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Byron & politics: ‘born for opposition’
Home|Special Collections Exhibitions|Byron & politics: ‘born for opposition’|Napoleon: Emperor, expectation & exile|25. Childe Harold’s Pilgrimage. Canto the third. London: John Murray, 1816 

25. Childe Harold’s Pilgrimage. Canto the third. London: John Murray, 1816

KCL Rare Books Collection PR 4372.F2

At the end of August 1816 the poet Percy Bysshe Shelley bade farewell to Byron at Geneva and transported a fair copy, written out by Claire Clairmont, of Canto III of Childe Harold’s Pilgrimage back to England to John Murray. On 12 September Murray reported to Byron that William Gifford had praised it as ‘the most splendid original & interesting … the most finished’ of his writings.

The poem was published on 18 November 1816 and Byron received news of its publication in January 1817. In various letters, however, he expressed concerns about any editorial changes. For example on 13 January 1817 he wrote to Augusta Leigh: ‘If Murray has mutilated the MS. with his Toryism, or his notions about family considerations I shall not pardon him & am sure to know it sooner or later & to let him know it also.’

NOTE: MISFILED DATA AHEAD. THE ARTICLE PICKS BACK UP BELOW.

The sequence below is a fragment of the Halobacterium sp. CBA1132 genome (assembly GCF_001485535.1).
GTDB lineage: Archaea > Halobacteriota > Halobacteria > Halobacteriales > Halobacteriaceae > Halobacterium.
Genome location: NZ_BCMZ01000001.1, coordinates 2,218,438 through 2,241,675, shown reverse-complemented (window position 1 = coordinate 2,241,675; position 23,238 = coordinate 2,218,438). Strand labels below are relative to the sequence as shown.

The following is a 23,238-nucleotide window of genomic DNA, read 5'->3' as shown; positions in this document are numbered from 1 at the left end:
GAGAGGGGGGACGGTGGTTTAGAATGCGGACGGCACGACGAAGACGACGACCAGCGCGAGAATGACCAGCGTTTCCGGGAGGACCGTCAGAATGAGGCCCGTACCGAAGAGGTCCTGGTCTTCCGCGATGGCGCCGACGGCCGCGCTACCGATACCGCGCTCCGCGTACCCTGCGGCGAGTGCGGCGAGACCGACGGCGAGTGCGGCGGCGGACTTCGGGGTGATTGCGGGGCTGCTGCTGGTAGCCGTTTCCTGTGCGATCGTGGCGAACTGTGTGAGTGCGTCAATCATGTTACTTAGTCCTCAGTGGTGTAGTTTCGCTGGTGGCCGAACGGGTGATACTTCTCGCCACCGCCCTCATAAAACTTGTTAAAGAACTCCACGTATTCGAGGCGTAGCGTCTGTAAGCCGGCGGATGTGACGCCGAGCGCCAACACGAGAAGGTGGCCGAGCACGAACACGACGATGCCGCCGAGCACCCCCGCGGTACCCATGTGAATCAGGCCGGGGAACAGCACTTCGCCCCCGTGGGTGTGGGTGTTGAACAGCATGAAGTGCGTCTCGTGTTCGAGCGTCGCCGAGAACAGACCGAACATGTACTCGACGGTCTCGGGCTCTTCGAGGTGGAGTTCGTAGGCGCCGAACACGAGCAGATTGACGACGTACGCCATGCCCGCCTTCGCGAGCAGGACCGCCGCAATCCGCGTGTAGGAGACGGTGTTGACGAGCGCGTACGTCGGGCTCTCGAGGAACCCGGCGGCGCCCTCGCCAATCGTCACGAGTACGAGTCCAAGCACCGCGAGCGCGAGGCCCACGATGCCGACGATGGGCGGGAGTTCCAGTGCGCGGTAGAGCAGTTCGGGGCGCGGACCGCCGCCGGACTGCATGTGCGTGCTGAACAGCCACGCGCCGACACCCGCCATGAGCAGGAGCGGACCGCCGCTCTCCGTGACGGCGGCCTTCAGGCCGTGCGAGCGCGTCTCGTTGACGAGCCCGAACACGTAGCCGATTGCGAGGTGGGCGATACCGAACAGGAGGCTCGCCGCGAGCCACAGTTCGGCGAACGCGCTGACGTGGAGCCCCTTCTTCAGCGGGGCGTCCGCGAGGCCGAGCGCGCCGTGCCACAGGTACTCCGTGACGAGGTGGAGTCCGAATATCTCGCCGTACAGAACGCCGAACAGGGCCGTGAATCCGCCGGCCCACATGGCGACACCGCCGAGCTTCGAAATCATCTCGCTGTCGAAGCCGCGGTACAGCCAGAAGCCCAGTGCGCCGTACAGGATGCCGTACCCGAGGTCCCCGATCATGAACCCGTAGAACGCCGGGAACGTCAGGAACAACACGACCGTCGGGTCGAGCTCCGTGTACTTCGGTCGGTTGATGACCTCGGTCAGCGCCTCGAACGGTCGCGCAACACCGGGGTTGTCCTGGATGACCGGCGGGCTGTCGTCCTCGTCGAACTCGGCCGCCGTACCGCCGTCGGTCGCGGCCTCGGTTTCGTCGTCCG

Commenting on the Waterloo stanzas in the Quarterly Review 16, pages 191-4, Walter Scott lamented:

That Lord Byron’s sentiments do not correspond with ours is obvious, and we are sorry for both our sakes … we cannot trace in Lord Byron’s writings any systematic attachment to a particular creed of politics, and he appears to us to seize the subjects of public interest upon the side in which they happen to present themselves for the moment, with this qualification, that he usually paints them on the shaded aspect, perhaps that their tints may harmonize with the sombre colours of his landscape.

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